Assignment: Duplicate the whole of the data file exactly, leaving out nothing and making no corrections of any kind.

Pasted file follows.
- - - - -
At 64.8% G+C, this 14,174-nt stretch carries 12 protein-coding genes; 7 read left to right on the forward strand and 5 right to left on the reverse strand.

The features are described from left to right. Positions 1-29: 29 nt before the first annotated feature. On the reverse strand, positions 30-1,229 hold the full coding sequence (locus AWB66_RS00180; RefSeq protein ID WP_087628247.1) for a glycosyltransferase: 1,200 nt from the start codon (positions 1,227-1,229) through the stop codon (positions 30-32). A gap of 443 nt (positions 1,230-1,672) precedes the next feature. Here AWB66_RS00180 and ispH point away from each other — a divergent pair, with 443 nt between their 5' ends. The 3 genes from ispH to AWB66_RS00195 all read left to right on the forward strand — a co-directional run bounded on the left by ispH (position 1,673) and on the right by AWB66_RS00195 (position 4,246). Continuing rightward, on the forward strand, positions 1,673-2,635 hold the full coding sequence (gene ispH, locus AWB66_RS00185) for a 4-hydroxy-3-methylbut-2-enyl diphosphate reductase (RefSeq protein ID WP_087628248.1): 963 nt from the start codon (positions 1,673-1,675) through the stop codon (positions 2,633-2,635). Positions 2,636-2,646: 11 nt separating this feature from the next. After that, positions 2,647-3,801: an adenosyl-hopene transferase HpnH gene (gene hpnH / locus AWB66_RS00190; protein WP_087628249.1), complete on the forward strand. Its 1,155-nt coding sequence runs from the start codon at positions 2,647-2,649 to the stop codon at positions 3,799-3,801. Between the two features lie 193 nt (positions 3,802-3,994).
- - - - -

At 64.8% G+C, this 14,174-nt stretch carries 12 protein-coding genes; 7 read left to right on the forward strand and 5 right to left on the reverse strand.

The features are described from left to right. Positions 1-29: 29 nt before the first annotated feature. On the reverse strand, positions 30-1,229 hold the full coding sequence (locus AWB66_RS00180; RefSeq protein ID WP_087628247.1) for a glycosyltransferase: 1,200 nt from the start codon (positions 1,227-1,229) through the stop codon (positions 30-32). A gap of 443 nt (positions 1,230-1,672) precedes the next feature. Here AWB66_RS00180 and ispH point away from each other — a divergent pair, with 443 nt between their 5' ends. The 3 genes from ispH to AWB66_RS00195 all read left to right on the forward strand — a co-directional run bounded on the left by ispH (position 1,673) and on the right by AWB66_RS00195 (position 4,246). Continuing rightward, on the forward strand, positions 1,673-2,635 hold the full coding sequence (gene ispH, locus AWB66_RS00185) for a 4-hydroxy-3-methylbut-2-enyl diphosphate reductase (RefSeq protein ID WP_087628248.1): 963 nt from the start codon (positions 1,673-1,675) through the stop codon (positions 2,633-2,635). Positions 2,636-2,646: 11 nt separating this feature from the next. After that, positions 2,647-3,801: an adenosyl-hopene transferase HpnH gene (gene hpnH / locus AWB66_RS00190; protein WP_087628249.1), complete on the forward strand. Its 1,155-nt coding sequence runs from the start codon at positions 2,647-2,649 to the stop codon at positions 3,799-3,801. Between the two features lie 193 nt (positions 3,802-3,994).